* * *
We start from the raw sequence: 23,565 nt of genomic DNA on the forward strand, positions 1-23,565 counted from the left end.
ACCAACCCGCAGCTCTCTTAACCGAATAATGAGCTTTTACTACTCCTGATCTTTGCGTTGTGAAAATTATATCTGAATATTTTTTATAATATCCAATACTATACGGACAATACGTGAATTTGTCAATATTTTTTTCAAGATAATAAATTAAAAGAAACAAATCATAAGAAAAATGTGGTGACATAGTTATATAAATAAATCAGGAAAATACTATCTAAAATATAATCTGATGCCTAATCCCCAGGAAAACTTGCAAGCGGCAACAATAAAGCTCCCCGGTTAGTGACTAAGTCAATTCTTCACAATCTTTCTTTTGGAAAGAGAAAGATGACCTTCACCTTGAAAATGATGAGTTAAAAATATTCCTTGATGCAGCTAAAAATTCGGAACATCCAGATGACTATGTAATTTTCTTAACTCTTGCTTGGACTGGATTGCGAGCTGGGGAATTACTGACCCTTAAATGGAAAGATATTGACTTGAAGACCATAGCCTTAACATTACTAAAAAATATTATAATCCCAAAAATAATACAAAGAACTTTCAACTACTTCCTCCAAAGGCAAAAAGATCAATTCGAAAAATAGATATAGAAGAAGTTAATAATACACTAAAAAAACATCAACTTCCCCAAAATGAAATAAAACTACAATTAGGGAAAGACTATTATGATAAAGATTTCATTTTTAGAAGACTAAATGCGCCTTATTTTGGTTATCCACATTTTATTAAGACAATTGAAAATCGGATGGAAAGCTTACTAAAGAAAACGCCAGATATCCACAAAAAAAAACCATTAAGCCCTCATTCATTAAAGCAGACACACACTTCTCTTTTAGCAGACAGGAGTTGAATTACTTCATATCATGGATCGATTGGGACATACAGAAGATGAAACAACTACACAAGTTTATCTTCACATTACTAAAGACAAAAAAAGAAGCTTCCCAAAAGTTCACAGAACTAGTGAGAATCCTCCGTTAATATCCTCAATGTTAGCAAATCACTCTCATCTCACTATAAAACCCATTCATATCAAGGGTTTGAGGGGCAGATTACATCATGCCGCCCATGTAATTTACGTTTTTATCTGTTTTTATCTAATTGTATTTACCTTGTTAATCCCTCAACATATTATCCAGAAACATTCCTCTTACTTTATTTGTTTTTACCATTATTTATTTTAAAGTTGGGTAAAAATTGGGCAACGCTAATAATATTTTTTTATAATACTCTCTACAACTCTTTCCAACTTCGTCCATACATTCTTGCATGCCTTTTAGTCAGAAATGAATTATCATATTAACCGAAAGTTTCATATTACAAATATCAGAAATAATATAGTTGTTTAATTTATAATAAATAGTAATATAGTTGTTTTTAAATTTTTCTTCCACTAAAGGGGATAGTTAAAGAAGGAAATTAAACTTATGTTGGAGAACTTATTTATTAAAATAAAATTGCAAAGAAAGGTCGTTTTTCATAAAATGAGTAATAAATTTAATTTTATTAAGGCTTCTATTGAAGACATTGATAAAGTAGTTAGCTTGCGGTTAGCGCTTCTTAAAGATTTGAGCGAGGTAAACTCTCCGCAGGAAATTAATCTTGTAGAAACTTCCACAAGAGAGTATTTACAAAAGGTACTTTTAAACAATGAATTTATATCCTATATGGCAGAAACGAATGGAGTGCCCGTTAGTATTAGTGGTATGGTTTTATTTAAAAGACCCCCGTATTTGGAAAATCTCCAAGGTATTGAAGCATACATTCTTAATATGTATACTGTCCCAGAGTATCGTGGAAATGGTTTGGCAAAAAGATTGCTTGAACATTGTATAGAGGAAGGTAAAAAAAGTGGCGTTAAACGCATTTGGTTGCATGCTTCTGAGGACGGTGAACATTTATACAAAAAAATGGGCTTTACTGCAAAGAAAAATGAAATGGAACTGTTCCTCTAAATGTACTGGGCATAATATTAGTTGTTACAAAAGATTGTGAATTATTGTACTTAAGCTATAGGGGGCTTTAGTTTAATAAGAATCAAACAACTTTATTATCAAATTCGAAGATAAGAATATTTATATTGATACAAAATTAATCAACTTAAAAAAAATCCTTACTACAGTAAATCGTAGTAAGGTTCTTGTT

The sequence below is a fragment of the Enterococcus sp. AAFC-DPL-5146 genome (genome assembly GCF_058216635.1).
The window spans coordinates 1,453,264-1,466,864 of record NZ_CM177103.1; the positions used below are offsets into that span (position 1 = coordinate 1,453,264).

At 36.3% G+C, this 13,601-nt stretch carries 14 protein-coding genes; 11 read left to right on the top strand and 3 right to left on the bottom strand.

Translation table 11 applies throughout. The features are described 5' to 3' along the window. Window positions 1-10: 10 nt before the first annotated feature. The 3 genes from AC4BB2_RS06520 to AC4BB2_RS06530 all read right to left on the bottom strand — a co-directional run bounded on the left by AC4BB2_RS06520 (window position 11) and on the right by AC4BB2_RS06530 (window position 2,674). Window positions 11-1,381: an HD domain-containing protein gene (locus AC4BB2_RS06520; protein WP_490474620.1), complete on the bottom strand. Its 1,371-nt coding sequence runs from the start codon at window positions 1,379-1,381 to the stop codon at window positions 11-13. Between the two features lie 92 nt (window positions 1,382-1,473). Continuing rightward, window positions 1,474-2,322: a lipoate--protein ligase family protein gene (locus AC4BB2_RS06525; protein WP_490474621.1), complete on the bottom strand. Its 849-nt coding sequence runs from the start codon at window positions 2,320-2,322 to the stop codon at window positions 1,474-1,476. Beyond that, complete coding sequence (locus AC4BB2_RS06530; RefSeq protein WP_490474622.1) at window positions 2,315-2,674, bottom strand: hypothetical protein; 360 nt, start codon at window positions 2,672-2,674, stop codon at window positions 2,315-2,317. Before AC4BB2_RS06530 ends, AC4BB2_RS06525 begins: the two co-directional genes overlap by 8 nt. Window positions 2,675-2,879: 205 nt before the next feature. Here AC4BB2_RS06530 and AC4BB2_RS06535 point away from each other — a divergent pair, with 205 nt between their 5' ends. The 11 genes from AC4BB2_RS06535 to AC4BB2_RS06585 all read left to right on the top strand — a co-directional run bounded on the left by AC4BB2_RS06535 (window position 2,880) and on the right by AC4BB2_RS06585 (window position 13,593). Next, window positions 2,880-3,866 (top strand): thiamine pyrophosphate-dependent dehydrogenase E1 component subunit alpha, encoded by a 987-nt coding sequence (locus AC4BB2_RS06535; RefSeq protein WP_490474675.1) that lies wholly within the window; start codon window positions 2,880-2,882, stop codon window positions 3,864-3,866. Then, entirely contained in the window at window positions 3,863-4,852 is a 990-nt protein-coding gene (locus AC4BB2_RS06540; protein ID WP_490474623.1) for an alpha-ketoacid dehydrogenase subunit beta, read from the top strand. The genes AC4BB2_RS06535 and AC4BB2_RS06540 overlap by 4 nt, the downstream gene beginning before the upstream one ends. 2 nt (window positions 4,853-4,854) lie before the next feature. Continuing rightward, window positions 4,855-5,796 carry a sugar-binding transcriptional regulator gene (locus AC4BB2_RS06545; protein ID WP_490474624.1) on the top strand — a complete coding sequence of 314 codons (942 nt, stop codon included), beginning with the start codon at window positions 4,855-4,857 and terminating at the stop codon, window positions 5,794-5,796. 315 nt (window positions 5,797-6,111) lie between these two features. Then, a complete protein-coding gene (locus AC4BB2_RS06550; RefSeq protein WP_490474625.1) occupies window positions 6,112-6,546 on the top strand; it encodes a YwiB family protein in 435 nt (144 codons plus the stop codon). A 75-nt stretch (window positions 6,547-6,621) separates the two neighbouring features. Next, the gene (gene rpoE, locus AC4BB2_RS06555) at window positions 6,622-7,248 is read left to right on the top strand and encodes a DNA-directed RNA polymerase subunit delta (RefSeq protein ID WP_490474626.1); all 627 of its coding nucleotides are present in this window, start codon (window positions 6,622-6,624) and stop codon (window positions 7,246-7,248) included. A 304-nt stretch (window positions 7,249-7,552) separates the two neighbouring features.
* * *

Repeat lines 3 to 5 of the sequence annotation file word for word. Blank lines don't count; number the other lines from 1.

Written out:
The sequence below is a fragment of the Enterococcus sp. AAFC-DPL-5146 genome (genome assembly GCF_058216635.1).
The window spans coordinates 1,453,264-1,466,864 of record NZ_CM177103.1; the positions used below are offsets into that span (position 1 = coordinate 1,453,264).

At 36.3% G+C, this 13,601-nt stretch carries 14 protein-coding genes; 11 read left to right on the top strand and 3 right to left on the bottom strand.